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The Art of Censorship in Postwar Japan$
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Kirsten Cather

Print publication date: 2012

Print ISBN-13: 9780824835873

Published to Hawaii Scholarship Online: November 2016

DOI: 10.21313/hawaii/9780824835873.001.0001

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PRINTED FROM HAWAII SCHOLARSHIP ONLINE (www.hawaii.universitypressscholarship.com). (c) Copyright Hawaii University Press, 2021. All Rights Reserved. An individual user may print out a PDF of a single chapter of a monograph in HSO for personal use.date: 20 October 2021

A Picture’s Worth a Thousand Words

A Picture’s Worth a Thousand Words

In the Realm of the Senses (1976–1982)

Chapter:
(p.197) Chapter 7 A Picture’s Worth a Thousand Words
Source:
The Art of Censorship in Postwar Japan
Author(s):

Kirsten Cather

Publisher:
University of Hawai'i Press
DOI:10.21313/hawaii/9780824835873.003.0008

This chapter studies Ōshima Nagisa’s In the Realm of the Senses, as well as its censorship trial. The book is divided into three discrete sections: first, twenty-four 7-by-10-inch color still photographs; second, the original screenplay that was distributed to the actors and staff prior to making the film; and third, several essays of criticism by Ōshima. In the tersely worded indictment, twelve of these photos and nine passages of the screenplay were identified as obscene. Japanese-film scholar Aaron Gerow noted in an article on the Realm trial, that the “obscenity[of the book]comes not from the text itself, but rather from the reception of that text.”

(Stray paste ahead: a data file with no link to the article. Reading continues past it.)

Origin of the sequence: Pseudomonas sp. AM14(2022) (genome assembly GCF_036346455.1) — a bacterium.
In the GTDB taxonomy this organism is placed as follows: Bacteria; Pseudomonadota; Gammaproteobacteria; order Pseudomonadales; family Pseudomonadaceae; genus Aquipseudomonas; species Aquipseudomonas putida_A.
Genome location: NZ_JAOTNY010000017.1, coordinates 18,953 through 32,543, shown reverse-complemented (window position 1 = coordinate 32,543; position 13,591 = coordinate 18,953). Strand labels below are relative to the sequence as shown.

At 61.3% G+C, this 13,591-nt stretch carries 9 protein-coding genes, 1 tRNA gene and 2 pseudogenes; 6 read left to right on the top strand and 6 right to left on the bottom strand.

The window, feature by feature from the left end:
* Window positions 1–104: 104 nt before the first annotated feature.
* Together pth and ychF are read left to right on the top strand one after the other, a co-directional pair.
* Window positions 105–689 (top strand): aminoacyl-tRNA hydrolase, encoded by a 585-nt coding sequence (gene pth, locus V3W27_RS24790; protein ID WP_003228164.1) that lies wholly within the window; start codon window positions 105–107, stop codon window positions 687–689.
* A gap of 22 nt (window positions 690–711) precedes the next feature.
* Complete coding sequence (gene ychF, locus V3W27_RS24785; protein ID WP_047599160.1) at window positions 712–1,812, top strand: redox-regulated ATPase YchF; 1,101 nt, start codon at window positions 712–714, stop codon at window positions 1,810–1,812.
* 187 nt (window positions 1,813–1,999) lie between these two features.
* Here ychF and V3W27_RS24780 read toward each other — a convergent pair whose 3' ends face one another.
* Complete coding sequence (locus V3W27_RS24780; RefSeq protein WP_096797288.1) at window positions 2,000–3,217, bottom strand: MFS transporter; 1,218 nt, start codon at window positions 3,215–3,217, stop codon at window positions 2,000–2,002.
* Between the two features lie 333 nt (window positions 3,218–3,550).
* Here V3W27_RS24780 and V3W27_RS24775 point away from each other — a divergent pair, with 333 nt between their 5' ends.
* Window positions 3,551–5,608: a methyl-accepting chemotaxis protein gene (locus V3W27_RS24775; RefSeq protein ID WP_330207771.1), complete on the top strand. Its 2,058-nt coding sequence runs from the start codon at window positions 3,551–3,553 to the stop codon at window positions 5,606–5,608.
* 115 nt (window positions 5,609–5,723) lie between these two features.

Keywords:   Ōshima Nagisa, In the Realm of the Senses, obscene, Aaron Gerow, Realm trial

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